I would assume he probably means the water/physics based model
Although I haven't ever designed/implemented something like that.
For the physics/water itself, one way to implement it that I could think of is to have balls/nodes/particles.
Each node would attempt to keep itself a minimum distance(not forced minimum) from other nodes. If the node was too close, it would simply exert a repulsion force. however would have some mild elasticity to other nodes to keep it 'together', up to a particular distance.
here is an example using 'square nodes/particles' https://www.youtube.com/watch?v=m5HRBViuW8c
This example has no special effects or modifications to the graphics.
As you can see I've highlighted in red what I believe are the individual nodes, occasionally in the game, you can sorta see the artifacts of this approach. Most of the time they are 'bundling' or 'grouping' together, but each droplet can be represented as such.
Although I am sure there are some defined shapes/colors as static images, I'd imagine there is some procedural manipulation/generated imagery going on.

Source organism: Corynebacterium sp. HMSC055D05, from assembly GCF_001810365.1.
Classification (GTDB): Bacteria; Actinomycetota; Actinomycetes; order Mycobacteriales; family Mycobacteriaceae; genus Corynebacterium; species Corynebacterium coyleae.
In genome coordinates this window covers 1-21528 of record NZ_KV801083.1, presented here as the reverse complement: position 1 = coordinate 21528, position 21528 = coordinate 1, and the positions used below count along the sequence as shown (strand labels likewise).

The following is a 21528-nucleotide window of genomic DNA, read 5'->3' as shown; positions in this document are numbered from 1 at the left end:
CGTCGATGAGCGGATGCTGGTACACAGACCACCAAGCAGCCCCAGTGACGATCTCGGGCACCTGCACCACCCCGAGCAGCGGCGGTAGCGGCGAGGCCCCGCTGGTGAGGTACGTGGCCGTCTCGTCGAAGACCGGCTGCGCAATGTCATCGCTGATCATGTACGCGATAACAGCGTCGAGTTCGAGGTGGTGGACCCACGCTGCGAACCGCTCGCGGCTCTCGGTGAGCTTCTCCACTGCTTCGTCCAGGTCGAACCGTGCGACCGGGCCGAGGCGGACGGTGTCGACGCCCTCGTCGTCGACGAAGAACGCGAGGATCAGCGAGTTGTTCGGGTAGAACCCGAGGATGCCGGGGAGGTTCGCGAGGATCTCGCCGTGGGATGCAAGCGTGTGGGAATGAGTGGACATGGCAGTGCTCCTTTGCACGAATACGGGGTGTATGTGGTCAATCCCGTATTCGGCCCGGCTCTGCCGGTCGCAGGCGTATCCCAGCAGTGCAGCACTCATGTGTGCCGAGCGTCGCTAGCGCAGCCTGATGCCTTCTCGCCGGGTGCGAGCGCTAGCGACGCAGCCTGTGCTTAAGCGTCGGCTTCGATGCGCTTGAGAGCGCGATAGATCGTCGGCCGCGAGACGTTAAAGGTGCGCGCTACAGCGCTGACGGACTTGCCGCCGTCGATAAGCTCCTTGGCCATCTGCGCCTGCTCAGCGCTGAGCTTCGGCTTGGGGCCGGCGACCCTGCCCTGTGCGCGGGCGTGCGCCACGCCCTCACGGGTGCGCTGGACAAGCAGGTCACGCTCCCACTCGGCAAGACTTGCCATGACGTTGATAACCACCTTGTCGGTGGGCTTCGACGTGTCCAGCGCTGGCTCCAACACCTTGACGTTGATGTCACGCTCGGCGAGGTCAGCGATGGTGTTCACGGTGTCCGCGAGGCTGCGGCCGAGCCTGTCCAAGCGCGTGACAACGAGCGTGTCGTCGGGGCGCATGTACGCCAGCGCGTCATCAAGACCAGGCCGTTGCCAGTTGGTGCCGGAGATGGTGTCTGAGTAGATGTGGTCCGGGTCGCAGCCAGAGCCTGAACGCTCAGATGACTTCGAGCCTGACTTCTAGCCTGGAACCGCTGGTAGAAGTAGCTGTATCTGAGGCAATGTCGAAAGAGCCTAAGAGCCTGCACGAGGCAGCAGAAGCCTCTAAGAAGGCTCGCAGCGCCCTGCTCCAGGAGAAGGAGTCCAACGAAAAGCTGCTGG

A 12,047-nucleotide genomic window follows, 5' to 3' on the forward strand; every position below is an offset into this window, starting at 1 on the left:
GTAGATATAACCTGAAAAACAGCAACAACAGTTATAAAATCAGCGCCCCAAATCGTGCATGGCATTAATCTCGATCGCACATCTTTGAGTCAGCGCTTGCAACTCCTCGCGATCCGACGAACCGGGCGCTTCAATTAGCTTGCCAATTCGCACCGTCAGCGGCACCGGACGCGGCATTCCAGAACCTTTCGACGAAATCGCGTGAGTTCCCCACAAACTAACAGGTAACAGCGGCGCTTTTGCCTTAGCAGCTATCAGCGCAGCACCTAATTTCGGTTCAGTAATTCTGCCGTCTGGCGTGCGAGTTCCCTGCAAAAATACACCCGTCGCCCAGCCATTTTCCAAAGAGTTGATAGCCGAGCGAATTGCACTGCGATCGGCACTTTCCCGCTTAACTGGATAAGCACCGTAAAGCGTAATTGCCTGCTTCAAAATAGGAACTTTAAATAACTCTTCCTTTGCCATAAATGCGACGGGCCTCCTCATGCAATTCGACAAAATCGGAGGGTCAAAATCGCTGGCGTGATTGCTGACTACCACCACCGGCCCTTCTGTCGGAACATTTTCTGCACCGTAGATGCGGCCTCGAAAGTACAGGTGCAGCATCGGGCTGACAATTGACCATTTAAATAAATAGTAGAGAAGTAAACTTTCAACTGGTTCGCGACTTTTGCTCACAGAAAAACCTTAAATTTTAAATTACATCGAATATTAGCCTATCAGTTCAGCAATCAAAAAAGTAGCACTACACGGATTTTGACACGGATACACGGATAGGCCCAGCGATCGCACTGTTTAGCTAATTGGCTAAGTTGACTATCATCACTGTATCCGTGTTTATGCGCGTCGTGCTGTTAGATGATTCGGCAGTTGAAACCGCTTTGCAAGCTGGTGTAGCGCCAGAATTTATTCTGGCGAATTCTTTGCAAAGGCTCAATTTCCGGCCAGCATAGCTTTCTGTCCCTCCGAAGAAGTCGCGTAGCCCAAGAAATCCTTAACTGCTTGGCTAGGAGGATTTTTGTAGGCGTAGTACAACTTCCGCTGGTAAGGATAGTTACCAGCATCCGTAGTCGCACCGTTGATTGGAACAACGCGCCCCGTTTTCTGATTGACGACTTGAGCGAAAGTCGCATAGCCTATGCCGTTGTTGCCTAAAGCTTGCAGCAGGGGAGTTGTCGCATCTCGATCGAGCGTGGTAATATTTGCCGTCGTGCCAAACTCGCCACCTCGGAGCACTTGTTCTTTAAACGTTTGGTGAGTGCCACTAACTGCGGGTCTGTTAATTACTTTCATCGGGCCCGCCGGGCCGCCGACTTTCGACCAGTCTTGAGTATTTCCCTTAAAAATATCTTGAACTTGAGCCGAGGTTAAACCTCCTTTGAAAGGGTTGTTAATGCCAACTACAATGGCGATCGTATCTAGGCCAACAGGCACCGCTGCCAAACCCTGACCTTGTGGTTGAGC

Depending on how big your particular node/particle is, would influence a lot on the water's appearance. However fluid mechanism in game has always been a very difficult thing to do, at least in larger scale. Since it is usually represented as entities or object, in water you will often have a high order of magnitude to represent more realistic water. https://www.youtube.com/watch?v=VB0Z9LWDxyU
6 million particle engine simulation.
Whereas in where is my water, they are representing water in very low amounts of particles/nodes, for 2 reasons. Mobile devices can't handle the higher amounts of calculations. Also its quite apparent in the way the water looks and moves, that its being represented with a relatively low number of particles.
I would suggest you start looking at physics simulations and particle engines as a good place to start.